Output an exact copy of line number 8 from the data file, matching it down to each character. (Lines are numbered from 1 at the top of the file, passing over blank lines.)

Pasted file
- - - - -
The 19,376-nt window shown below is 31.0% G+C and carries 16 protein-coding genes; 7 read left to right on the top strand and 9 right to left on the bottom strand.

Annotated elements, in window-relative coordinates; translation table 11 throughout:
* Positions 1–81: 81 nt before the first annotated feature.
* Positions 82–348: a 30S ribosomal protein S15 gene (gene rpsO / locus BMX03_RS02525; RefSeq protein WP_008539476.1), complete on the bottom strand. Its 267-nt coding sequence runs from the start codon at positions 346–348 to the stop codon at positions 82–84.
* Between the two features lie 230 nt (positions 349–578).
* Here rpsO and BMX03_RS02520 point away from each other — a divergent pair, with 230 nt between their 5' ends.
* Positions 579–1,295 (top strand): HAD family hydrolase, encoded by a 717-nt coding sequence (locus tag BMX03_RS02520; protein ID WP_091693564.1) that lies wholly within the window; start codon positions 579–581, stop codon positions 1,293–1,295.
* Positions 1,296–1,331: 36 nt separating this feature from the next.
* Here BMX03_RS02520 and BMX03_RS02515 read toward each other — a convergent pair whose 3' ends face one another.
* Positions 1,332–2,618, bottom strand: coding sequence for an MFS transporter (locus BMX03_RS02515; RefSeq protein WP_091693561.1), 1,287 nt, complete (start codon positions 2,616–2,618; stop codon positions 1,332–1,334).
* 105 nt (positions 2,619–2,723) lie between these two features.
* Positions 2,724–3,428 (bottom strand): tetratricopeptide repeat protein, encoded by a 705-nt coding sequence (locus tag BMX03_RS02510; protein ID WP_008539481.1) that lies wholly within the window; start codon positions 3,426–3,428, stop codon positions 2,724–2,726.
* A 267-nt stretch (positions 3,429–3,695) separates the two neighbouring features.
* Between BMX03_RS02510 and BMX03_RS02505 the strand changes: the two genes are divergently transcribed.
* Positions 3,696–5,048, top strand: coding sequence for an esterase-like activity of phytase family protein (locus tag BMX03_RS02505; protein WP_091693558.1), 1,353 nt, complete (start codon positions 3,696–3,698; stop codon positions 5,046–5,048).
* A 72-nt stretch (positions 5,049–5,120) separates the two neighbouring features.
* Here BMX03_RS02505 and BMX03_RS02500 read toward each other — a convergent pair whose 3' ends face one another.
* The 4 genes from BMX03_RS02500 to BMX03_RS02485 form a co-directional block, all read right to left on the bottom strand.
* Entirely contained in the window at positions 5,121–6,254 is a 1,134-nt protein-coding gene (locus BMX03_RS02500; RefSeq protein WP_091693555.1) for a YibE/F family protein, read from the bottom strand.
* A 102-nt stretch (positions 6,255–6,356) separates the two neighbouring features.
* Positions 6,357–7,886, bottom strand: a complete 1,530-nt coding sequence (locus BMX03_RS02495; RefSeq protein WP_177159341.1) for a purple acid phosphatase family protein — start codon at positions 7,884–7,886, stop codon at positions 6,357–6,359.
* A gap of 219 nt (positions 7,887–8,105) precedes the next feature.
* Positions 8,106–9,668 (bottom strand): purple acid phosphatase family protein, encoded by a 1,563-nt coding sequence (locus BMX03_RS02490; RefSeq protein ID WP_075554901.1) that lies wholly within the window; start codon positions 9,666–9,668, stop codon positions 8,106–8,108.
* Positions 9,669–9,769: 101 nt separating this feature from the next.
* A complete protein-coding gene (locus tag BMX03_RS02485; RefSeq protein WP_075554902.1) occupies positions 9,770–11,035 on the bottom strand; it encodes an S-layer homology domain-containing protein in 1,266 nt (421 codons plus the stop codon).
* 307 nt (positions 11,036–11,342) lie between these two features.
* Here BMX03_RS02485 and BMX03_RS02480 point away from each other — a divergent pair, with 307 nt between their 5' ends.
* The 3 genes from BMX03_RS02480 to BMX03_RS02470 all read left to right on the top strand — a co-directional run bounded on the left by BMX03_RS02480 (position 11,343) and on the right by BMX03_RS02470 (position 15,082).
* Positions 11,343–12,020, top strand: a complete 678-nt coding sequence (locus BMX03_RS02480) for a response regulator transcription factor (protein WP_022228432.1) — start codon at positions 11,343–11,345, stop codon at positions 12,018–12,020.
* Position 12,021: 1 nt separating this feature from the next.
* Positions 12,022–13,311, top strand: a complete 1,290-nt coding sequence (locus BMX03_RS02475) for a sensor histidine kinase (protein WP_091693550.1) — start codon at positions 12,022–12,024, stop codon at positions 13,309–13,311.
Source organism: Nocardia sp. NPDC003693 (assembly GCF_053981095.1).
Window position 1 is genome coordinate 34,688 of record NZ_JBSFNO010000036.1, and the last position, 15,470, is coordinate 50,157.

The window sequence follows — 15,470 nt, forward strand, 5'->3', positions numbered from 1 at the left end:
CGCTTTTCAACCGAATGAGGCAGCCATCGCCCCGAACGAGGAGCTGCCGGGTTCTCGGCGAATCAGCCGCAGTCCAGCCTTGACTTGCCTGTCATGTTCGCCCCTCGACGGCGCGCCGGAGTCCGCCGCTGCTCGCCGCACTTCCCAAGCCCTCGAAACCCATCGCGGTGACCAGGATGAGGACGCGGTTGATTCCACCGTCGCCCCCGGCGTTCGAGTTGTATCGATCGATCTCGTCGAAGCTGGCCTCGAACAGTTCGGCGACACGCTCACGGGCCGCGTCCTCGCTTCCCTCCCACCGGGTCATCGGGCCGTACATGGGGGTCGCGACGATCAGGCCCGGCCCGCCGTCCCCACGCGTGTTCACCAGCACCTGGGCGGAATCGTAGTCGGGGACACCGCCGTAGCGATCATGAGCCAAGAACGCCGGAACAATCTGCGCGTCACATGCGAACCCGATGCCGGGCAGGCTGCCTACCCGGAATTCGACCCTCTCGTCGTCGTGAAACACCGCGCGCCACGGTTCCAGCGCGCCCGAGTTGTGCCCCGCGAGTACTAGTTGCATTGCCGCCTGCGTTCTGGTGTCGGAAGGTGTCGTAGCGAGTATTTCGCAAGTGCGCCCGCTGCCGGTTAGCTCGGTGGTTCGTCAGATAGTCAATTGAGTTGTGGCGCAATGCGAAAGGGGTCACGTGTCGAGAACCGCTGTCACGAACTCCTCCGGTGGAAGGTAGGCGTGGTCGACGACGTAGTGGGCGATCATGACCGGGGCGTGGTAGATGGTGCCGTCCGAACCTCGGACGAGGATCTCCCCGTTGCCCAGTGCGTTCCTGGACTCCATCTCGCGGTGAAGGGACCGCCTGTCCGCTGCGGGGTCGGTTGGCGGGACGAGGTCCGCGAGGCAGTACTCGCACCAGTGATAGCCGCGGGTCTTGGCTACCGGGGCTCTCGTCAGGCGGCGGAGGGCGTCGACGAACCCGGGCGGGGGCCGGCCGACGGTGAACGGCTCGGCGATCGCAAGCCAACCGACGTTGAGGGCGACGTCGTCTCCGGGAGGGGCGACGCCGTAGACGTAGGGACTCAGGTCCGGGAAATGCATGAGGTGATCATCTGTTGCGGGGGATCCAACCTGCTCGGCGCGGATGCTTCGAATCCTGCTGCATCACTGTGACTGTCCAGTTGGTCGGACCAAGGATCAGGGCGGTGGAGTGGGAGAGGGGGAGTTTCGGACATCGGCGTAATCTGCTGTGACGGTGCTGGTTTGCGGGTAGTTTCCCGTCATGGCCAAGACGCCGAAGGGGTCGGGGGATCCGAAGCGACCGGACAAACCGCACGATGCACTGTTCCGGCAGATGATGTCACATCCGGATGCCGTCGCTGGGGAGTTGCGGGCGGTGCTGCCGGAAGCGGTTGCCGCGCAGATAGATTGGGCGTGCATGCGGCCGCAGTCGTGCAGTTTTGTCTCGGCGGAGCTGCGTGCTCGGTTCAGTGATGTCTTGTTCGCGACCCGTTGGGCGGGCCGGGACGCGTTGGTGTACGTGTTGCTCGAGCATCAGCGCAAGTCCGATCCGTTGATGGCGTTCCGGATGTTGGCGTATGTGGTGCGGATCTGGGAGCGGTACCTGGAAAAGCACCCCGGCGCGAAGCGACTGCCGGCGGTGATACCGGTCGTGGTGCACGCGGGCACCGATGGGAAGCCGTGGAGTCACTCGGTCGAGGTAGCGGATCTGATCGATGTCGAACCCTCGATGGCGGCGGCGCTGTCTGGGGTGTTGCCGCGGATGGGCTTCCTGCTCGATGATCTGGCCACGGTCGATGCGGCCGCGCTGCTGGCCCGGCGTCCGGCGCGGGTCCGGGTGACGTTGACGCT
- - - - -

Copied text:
* Positions 1,296–1,331: 36 nt separating this feature from the next.